Introduction: Digital Light Sensor Using LM358
Sensors make working with any project fun and simple to do, there exist thousands of sensors and we get the choice to choose the right sensor for our projects or needs. But nothing is better than designing your own DIY sensors to work with a wide range of micro-controllers so you have the exact design you need for your project.
This instructable will be a part of a series of Instructables in which I show you how to build sensors compatible with the most microcontroller you can find. In the last two Instructables, I showed you how to how to make a Tilt sensor, Vibration sensor and how to make a Touch sensor. In this instructable, I'm going to show you How to design your own light sensor, which could be used as a day and night switch or as a part of a security system.
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Step 1: Bill of Materials
Here is a list of what you will need to get started with instructable,
- LM358 IC
- 10K Pot
- 330 Ohm Resistor
- 10K Resistor
- PCB (Optional)
- Connecting Wires
- 5v Power Supply
- Soldering Iron
- Soldering Wire
- Soldering Flux
- Multimeter (Optional)
Step 2: Circuit Sketch
The circuit is based on LM358 IC which is an OP-AMP with an operating voltage range of 3v to 32v which is suitable to work with most micro-controllers of logic level 5V or 3.3V. The LDR is connected to the non-inverting terminal of the op-amp and each time light is detected by the circuit it generates a High pule across the output and the LED turns ON.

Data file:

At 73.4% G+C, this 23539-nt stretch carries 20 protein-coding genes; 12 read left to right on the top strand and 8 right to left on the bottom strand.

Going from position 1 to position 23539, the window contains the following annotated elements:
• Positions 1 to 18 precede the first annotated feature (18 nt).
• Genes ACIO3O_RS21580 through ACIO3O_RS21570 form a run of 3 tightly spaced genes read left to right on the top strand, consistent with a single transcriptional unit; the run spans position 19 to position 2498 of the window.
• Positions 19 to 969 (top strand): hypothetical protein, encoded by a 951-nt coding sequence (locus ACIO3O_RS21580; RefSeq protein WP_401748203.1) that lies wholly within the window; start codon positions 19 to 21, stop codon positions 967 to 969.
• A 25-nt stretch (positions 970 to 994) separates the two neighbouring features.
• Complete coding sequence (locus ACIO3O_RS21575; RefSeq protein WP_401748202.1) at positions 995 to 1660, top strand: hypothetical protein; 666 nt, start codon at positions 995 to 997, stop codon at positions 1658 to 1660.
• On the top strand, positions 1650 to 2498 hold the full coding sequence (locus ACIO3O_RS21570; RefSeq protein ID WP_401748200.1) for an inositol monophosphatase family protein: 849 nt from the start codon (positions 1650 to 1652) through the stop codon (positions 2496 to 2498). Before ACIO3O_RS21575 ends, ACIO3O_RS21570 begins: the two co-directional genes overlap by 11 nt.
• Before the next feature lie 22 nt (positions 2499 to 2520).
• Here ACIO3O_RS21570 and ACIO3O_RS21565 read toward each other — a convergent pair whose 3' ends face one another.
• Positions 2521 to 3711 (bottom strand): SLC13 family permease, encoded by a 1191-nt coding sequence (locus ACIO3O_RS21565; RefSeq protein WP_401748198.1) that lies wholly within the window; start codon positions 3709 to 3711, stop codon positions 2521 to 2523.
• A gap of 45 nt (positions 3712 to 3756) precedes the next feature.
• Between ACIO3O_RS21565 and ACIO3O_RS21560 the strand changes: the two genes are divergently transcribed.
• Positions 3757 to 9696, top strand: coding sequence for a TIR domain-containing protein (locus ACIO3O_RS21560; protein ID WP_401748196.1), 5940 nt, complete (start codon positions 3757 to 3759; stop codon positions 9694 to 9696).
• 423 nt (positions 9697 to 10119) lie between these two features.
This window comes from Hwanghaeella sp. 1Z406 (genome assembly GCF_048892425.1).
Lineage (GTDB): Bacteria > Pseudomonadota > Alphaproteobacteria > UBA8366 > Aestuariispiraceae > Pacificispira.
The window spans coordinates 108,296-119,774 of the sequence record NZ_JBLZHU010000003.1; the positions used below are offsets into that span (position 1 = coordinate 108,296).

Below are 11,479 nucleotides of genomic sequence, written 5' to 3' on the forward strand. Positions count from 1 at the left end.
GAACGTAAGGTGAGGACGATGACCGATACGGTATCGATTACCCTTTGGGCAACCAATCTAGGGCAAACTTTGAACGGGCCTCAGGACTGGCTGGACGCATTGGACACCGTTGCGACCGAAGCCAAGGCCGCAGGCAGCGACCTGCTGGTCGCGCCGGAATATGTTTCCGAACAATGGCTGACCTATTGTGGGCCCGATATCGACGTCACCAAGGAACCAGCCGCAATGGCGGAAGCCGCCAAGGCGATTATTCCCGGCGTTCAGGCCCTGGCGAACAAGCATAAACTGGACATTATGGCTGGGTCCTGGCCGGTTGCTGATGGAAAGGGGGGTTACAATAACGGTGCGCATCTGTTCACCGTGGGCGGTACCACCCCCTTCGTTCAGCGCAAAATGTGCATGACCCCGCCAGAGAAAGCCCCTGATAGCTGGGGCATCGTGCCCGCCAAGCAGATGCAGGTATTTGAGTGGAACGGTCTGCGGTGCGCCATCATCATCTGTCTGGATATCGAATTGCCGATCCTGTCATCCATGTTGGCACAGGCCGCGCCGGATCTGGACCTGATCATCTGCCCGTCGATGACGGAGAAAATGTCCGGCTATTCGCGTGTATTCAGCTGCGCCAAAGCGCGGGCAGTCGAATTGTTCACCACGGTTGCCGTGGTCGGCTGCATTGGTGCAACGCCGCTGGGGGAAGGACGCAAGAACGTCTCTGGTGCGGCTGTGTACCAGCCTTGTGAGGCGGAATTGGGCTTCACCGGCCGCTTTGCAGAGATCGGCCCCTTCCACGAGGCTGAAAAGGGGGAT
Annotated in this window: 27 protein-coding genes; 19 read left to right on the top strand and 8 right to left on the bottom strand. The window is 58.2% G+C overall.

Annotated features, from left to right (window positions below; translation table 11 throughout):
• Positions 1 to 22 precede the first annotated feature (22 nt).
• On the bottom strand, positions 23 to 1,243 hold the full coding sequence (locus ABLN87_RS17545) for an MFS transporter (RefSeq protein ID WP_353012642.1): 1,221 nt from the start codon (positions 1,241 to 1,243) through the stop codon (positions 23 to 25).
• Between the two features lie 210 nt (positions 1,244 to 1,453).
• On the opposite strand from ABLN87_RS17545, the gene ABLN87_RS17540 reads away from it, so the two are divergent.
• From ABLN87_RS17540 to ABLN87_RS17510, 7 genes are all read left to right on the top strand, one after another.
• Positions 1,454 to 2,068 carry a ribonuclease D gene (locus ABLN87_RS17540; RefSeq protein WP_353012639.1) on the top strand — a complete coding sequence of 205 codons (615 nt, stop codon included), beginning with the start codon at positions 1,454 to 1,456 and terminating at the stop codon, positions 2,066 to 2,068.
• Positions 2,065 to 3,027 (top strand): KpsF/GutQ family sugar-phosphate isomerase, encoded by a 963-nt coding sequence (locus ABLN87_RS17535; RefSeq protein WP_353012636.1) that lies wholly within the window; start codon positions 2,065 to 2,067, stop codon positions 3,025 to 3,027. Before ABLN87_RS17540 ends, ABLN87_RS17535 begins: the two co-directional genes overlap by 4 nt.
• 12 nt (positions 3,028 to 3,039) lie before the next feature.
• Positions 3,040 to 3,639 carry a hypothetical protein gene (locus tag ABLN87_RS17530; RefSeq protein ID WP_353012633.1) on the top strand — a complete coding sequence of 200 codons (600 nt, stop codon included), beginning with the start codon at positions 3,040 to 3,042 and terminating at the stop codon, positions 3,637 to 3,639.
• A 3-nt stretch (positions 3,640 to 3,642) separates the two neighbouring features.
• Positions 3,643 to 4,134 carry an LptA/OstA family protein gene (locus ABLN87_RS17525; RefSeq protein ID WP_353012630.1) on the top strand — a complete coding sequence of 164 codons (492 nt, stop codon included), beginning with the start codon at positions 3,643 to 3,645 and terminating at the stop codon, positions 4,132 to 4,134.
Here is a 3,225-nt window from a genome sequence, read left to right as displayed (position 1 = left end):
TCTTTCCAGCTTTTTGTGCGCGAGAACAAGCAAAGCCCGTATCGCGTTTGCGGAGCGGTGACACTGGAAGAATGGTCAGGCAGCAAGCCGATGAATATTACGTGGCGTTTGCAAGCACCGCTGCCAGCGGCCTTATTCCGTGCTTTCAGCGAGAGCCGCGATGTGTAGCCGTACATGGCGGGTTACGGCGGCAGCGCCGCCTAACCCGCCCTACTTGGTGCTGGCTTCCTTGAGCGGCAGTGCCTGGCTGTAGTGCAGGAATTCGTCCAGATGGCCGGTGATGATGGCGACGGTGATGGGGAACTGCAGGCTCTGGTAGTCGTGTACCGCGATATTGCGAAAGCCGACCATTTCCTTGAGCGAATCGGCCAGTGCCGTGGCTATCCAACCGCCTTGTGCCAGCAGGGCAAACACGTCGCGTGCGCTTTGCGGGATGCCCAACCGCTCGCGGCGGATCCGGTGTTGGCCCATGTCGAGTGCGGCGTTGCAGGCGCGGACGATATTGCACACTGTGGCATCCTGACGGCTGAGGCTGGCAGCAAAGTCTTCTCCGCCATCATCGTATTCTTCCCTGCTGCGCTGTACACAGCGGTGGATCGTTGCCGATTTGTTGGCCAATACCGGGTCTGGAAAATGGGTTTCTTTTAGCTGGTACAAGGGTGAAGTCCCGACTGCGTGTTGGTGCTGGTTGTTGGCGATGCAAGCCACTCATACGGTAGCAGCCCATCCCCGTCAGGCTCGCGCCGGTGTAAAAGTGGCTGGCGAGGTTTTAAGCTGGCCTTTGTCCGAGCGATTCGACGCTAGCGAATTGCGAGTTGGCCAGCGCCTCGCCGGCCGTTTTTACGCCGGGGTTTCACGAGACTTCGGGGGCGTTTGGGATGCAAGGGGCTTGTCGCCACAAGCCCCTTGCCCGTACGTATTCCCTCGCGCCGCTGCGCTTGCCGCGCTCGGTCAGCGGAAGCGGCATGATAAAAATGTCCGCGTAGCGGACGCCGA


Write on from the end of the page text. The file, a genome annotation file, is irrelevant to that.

The signal can be fed to the microcontroller via the Pin 1 of the LM358 IC.
Step 3: LDR
The LDR is an electronic component whose resistivity changes as light is incident on it. When no light is incident on it the LDR offers Highest resistance and when a light is an incident on it the resistivity decreases, thereby generating a signal across the non-inverting terminal of the Op-amp.
Step 4: Sensitivity Calibration
The sensitivity of the circuit can be changed by varying the 10K pot if the LED remains on even when no light is detected, you should change the pot with a screwdriver (plastic one recommends), until the LED turns off.
Step 5: TADAAAA!! the Output
After you have tried it out on a breadboard you could build it on a PCB or as an Arduino shield, for the spring you should use single strand wire. In the next instructable, I will show you how to build a pressure sensor.
If you have any queries, feel free to leave a comment below or PM me and I would try to help you.